Affirmative Defense (Employer): Employer is subject to vicarious liability to victimized employee for an actionable hostile environment created by a supervisor with immediate or successively higher authority over employee. When no tangible employment action is taken, employer may raise an affirmative defense to liability or damages, subject to proof by preponderance of evidence and comprising two necessary elements: (a) that employer exercised reasonable care to prevent and correct promptly any sexually harassing behavior, and (b) that employee unreasonably failed to take advantage of any preventive or corrective opportunities provided by employer or to avoid harm otherwise. While proof that an employer has promulgated an antiharassment policy with complaint procedure is not necessary in every instance as a matter of law for asserting an affirmative defense to vicarious liability for an actionable hostile environment created by a supervisor, the need for a stated policy suitable to the employment circumstances may appropriately be addressed when litigating that element of the defense. City could not be found to have exercised reasonable care to prevent male supervisors' harassing conduct toward female city lifeguard, as necessary to establish affirmative defense to vicarious liability for supervisors' conduct in Title VII action; city failed entirely to disseminate its policy against sexual harassment among beach employees, its officials made no attempt to keep track of conduct of supervisors in question, and city's sexual harassment policy did not include any assurance that harassing supervisors could be bypassed in registering complaints.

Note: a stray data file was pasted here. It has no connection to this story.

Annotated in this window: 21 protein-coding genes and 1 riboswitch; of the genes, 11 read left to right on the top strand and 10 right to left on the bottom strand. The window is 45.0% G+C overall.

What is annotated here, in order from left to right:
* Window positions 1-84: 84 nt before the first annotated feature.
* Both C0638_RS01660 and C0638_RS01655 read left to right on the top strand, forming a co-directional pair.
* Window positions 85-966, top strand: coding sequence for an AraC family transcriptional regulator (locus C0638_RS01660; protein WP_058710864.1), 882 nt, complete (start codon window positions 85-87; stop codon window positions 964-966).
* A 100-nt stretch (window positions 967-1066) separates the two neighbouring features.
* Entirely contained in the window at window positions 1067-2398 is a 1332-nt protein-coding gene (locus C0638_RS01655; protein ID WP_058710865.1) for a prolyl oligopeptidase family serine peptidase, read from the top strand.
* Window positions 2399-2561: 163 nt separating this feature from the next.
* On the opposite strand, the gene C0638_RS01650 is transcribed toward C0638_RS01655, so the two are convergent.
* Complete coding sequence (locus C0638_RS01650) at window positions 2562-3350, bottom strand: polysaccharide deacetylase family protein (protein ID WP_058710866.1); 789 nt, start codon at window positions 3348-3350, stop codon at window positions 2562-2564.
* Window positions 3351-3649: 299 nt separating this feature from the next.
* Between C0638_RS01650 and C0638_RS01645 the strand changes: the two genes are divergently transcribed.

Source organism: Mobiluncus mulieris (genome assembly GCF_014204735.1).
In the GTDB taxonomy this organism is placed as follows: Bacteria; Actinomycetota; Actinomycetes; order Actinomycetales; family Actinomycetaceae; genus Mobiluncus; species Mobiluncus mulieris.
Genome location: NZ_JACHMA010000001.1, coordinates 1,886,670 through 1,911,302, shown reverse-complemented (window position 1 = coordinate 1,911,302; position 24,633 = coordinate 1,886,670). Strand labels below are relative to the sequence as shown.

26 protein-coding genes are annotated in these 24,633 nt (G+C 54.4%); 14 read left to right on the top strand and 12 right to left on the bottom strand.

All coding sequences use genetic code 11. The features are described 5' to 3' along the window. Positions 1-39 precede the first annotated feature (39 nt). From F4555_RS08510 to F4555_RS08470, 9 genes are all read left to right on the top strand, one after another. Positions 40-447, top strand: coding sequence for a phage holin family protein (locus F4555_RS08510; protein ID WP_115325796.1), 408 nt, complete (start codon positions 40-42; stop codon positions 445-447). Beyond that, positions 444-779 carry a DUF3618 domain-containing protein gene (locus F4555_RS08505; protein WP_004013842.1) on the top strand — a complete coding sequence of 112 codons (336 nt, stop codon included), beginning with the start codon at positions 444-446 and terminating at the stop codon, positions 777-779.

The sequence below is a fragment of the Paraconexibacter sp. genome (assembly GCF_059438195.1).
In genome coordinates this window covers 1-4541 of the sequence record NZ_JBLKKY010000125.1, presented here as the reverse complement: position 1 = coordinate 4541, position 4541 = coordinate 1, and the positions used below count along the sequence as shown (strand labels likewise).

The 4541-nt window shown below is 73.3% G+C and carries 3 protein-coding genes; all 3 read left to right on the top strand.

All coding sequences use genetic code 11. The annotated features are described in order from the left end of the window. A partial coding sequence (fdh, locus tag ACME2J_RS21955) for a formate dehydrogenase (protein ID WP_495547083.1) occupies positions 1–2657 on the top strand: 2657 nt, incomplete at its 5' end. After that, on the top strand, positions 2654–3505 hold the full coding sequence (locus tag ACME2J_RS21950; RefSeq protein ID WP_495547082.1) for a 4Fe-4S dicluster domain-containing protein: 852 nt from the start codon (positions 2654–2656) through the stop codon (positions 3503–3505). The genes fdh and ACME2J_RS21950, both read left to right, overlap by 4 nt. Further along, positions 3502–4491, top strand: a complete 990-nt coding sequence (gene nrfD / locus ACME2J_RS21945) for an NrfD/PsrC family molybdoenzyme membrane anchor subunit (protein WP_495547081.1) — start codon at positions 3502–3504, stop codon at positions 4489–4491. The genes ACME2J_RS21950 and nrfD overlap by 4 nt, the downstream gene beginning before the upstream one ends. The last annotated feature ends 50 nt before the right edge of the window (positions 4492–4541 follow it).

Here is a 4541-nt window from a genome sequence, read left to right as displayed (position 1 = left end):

Affirmative Defense (Employee): Demonstration that an employee failed to use a complaint procedure provided by the employer in response to sexual harassment by a supervisor will normally suffice to satisfy the employer's burden of demonstrating lack of reasonable care by employee to avoid harm, as element of affirmative defense to a vicarious liability claim under Title VII. While proof that an employee failed to fulfill the corresponding obligation of reasonable care to avoid harm is not limited to showing an unreasonable failure to use any complaint procedure provided by the employer, a demonstration of such failure will normally suffice to satisfy the employer's burden under the second element of the defense.
Case status: This case has been declined to be followed in one instance based on state law, declined to be extended by 5 courts, distinguished by fourteen courts, but no negative treatment in the 9th circuit or California state courts.
Must plaintiff notify harasser or “say no”?
There are conflicts in the law about this.